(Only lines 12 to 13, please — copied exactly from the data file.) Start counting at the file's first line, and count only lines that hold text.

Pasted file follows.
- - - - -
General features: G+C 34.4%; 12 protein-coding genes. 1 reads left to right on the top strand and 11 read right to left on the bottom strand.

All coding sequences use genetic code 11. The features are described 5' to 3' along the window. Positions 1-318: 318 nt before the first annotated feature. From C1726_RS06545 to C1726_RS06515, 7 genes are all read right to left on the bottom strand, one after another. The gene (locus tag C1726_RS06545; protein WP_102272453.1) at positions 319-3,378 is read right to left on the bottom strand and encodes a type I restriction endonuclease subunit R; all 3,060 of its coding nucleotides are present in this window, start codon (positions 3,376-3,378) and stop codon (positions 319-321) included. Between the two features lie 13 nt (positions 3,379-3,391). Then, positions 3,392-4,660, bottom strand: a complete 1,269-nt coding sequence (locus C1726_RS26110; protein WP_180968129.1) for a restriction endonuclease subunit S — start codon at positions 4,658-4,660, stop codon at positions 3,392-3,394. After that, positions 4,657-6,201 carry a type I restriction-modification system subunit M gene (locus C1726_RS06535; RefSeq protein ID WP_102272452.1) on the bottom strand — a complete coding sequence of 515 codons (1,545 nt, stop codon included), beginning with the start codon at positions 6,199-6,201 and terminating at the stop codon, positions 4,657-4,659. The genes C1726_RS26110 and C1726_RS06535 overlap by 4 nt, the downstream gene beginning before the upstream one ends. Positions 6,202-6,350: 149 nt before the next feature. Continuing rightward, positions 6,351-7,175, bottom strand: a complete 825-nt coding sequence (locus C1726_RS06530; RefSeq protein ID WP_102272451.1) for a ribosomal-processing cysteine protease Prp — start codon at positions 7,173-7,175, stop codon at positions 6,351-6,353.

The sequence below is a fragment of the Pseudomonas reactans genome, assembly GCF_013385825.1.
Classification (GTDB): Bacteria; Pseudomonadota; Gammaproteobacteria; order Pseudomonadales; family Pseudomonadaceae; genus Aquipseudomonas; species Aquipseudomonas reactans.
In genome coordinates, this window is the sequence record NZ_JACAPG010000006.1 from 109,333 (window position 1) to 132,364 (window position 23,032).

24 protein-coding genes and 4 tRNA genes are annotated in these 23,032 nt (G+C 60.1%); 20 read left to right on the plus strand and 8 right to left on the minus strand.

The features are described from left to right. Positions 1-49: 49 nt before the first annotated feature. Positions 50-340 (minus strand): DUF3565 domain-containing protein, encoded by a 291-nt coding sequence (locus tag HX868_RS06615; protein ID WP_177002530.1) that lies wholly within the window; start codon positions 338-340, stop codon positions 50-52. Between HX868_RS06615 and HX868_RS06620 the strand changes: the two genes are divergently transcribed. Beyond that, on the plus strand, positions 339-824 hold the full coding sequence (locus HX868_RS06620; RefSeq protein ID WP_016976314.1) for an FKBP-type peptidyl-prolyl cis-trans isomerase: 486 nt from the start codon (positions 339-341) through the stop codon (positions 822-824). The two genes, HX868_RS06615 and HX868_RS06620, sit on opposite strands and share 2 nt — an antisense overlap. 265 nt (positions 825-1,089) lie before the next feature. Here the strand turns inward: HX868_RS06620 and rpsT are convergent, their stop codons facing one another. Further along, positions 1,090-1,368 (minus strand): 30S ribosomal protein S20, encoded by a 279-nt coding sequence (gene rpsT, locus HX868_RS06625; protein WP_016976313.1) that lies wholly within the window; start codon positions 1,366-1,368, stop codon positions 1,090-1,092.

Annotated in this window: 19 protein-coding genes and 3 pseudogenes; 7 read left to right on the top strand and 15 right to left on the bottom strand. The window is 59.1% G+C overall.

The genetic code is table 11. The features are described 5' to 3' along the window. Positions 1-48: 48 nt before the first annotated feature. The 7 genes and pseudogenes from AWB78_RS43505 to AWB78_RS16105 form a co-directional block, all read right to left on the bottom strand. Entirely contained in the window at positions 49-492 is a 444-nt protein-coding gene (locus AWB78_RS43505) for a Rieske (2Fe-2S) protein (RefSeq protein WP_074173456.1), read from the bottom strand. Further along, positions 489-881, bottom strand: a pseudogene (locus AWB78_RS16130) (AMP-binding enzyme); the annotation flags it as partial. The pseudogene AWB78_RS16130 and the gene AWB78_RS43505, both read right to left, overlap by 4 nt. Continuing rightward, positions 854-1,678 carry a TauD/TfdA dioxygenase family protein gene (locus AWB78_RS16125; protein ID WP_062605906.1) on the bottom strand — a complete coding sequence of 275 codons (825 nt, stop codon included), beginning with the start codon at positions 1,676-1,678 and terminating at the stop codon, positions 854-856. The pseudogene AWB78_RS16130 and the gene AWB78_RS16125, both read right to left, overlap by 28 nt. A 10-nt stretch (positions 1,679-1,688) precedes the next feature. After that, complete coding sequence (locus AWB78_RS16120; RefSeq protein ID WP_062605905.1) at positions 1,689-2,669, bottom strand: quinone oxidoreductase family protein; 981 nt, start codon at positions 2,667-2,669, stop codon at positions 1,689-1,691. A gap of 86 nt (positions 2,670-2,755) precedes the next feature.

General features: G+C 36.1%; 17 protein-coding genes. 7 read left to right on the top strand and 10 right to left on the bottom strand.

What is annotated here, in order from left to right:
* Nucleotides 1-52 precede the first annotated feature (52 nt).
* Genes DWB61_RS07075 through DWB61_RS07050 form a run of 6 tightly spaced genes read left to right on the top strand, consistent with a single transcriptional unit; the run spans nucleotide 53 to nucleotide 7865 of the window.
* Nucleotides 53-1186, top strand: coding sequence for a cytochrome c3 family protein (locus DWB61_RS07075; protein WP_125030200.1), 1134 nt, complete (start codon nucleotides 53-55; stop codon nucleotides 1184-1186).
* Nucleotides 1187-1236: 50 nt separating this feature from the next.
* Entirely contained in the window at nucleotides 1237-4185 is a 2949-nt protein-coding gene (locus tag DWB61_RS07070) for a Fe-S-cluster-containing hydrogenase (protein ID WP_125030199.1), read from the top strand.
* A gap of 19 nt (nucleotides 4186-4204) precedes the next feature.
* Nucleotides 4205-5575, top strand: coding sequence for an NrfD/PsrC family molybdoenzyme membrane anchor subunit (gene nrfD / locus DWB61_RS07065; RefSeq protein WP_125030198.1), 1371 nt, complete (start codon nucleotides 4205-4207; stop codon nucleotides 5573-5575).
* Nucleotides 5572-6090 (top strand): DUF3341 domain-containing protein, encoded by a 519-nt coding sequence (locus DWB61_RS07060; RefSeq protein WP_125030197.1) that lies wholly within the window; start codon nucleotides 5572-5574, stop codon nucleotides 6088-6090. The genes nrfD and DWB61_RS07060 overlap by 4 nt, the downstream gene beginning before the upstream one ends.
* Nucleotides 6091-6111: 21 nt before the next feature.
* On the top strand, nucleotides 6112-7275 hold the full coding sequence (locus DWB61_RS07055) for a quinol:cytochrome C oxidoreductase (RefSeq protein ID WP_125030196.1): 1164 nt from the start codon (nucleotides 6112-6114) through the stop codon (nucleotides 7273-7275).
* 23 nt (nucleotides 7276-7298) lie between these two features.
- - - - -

* Nucleotides 1-52 precede the first annotated feature (52 nt).
* Genes DWB61_RS07075 through DWB61_RS07050 form a run of 6 tightly spaced genes read left to right on the top strand, consistent with a single transcriptional unit; the run spans nucleotide 53 to nucleotide 7865 of the window.